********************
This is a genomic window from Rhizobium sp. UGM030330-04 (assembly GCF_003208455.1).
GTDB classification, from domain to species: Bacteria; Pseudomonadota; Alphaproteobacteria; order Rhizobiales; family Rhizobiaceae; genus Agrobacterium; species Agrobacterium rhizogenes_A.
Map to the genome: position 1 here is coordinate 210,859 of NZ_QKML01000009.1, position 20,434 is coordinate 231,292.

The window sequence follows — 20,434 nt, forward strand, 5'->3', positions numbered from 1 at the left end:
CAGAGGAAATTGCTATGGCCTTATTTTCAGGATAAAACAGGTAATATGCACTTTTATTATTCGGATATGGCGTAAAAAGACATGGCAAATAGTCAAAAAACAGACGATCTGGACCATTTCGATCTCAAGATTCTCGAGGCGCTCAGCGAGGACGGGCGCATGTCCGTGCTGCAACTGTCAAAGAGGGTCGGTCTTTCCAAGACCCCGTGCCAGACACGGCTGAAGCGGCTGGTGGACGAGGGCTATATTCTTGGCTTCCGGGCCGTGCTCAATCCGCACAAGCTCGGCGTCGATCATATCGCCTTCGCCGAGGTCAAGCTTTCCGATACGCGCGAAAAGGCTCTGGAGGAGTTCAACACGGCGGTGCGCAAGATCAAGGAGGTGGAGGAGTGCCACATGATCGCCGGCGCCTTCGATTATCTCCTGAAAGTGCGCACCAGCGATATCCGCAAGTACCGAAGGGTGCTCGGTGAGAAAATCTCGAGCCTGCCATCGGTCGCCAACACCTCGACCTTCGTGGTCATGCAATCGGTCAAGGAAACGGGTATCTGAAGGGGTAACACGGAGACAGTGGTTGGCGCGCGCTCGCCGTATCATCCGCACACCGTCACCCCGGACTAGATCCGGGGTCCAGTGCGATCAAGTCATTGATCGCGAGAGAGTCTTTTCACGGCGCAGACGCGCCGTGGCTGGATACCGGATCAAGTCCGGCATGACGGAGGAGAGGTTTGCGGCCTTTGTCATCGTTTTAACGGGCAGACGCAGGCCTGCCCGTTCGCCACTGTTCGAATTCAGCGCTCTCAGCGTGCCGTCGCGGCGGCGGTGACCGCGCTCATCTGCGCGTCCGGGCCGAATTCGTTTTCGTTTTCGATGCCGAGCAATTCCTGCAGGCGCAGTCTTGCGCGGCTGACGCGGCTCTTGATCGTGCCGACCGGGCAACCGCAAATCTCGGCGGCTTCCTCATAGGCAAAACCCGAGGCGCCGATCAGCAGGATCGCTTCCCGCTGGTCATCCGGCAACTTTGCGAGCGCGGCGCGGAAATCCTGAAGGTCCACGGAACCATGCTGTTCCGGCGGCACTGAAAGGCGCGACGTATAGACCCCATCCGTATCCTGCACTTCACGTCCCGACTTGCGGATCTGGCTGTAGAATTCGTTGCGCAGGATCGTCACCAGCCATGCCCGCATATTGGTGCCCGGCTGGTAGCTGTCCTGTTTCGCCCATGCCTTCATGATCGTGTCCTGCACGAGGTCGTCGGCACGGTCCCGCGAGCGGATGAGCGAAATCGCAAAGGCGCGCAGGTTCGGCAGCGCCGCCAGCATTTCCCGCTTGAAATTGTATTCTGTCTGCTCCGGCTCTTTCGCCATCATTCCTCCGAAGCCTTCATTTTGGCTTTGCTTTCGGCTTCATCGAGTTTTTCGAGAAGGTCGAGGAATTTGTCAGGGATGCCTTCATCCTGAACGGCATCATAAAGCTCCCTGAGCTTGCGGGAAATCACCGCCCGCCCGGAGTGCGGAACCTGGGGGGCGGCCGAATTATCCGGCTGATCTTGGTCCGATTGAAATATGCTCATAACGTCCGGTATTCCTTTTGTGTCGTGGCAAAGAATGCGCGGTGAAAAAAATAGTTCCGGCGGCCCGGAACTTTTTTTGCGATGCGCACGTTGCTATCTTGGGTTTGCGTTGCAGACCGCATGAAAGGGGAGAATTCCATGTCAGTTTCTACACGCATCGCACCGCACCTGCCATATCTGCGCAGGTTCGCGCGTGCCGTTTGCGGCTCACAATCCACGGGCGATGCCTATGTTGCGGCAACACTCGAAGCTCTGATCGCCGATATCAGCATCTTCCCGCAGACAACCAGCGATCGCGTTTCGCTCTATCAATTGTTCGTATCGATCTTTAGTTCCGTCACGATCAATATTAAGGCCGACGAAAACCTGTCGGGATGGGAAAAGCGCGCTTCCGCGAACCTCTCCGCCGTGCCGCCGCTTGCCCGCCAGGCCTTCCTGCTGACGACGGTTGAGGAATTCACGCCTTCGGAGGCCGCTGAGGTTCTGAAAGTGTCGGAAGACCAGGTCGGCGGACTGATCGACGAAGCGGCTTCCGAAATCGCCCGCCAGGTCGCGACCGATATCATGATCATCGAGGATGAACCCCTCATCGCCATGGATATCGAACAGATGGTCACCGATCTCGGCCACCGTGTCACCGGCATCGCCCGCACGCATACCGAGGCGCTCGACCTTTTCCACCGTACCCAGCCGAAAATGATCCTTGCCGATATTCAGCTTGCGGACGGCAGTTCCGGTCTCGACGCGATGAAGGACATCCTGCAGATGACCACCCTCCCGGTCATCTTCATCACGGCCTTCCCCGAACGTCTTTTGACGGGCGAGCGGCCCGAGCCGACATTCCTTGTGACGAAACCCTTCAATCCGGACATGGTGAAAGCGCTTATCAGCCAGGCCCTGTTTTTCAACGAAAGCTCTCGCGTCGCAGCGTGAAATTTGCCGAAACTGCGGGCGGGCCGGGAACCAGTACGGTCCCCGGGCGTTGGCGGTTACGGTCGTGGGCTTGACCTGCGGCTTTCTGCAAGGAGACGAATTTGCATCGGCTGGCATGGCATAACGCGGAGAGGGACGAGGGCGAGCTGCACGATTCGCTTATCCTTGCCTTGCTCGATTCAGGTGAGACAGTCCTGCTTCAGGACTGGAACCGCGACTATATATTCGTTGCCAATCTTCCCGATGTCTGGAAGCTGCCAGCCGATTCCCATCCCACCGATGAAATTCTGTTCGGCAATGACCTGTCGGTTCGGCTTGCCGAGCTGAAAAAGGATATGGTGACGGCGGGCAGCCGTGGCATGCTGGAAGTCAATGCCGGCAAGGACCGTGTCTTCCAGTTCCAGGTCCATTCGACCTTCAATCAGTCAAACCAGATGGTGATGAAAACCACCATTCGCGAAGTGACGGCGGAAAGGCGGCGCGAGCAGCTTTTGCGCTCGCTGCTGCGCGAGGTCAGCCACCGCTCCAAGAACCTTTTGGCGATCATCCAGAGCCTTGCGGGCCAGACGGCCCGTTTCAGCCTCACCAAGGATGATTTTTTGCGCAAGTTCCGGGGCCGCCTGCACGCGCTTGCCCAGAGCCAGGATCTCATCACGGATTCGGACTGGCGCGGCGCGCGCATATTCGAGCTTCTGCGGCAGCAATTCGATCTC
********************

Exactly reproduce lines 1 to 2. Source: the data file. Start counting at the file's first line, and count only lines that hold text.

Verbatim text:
This is a genomic window from Rhizobium sp. UGM030330-04 (assembly GCF_003208455.1).
GTDB classification, from domain to species: Bacteria; Pseudomonadota; Alphaproteobacteria; order Rhizobiales; family Rhizobiaceae; genus Agrobacterium; species Agrobacterium rhizogenes_A.